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Although it is commonly assumed now that the Rights of Woman was unfavourably received, this is a modern misconception based on the belief that Wollstonecraft was as reviled during her lifetime as she became after the publication of William Godwin's Memoirs of the Author of A Vindication of the Rights of Woman (1798).
The Rights of Woman was actually well received when it was first published in 1792.
He viewed the French revolution as the violent overthrow of a legitimate government.
In Reflections he argues that citizens do not have the right to revolt against their government because civilization is the result of social and political consensus; its traditions cannot be continually challenged—the result would be anarchy.
Her ambiguous statements regarding the equality of the sexes have since made it difficult to classify Wollstonecraft as a modern feminist, particularly since the word and the concept were unavailable to her.
Wollstonecraft was prompted to write the Rights of Woman after reading Charles Maurice de Talleyrand-Périgord's 1791 report to the French National Assembly, which stated that women should only receive a domestic education; she used her commentary on this specific event to launch a broad attack against sexual double standards and to indict men for encouraging women to indulge in excessive emotion.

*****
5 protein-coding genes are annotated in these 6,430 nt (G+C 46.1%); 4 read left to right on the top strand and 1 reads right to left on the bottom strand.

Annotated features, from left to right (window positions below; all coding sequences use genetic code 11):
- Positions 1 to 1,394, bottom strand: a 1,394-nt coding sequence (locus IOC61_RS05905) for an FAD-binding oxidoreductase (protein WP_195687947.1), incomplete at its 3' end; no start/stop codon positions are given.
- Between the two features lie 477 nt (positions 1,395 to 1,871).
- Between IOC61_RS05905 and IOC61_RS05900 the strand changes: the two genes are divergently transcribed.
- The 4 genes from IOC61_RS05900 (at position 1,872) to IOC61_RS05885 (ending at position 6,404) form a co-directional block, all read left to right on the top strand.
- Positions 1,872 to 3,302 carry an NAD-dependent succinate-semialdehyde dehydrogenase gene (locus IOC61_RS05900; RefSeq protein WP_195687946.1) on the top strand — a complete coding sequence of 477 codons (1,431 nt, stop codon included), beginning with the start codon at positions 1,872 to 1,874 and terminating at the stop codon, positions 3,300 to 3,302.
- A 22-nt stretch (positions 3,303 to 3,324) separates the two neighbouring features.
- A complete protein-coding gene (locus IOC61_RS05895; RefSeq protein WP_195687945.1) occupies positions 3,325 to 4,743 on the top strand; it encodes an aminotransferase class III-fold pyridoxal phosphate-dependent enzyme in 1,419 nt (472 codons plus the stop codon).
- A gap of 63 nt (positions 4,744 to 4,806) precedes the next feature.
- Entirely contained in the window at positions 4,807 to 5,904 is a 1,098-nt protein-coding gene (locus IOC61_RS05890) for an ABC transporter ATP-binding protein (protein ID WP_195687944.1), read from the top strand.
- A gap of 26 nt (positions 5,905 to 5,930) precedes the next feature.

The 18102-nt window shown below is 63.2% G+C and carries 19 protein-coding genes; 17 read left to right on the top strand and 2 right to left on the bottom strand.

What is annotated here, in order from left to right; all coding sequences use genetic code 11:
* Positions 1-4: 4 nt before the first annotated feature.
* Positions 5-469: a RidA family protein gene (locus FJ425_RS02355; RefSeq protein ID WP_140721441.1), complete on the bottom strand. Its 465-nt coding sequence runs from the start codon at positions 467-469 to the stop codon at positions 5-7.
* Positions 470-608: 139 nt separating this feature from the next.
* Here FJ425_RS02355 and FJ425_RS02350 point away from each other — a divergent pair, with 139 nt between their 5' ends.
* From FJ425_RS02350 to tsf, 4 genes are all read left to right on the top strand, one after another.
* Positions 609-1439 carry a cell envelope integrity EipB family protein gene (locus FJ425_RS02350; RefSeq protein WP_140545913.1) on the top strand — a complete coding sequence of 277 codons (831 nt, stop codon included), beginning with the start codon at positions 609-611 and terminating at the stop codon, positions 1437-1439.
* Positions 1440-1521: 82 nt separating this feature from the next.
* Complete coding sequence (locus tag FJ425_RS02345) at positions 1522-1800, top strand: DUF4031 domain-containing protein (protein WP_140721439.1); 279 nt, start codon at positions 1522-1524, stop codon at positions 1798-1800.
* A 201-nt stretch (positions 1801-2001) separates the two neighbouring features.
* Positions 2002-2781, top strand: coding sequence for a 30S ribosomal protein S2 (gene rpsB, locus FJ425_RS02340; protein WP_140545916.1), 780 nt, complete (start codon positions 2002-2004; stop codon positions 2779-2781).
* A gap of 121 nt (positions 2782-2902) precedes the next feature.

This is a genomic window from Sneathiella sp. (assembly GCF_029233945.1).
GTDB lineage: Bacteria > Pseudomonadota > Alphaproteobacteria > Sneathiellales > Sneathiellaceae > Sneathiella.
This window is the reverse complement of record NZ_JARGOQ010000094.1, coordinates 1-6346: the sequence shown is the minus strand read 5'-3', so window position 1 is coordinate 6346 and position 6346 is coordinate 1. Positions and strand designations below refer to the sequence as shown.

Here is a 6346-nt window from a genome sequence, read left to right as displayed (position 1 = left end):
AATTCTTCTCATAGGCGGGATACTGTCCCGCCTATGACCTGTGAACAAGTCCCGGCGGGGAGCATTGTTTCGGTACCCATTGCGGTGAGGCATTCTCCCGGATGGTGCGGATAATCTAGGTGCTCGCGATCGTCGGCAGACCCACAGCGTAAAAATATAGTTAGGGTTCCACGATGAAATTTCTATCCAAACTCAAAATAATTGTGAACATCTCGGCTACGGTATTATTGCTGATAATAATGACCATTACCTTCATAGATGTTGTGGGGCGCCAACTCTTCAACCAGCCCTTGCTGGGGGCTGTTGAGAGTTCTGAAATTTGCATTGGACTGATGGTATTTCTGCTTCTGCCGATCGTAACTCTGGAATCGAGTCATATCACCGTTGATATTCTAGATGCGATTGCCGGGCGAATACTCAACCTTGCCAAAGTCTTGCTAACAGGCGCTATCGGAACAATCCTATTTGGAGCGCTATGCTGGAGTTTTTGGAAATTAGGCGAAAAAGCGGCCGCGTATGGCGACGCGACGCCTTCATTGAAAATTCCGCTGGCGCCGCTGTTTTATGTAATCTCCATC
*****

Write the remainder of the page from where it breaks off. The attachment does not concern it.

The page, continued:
Wollstonecraft wrote the Rights of Woman hurriedly to respond directly to ongoing events; she intended to write a more thoughtful second volume but died before completing it.
She argues that women ought to have an education commensurate with their position in society, claiming that women are essential to the nation because they educate its children and because they could be "companions" to their husbands, rather than mere wives.
Instead of viewing women as ornaments to society or property to be traded in marriage, Wollstonecraft maintains that they are human beings deserving of the same fundamental rights as men.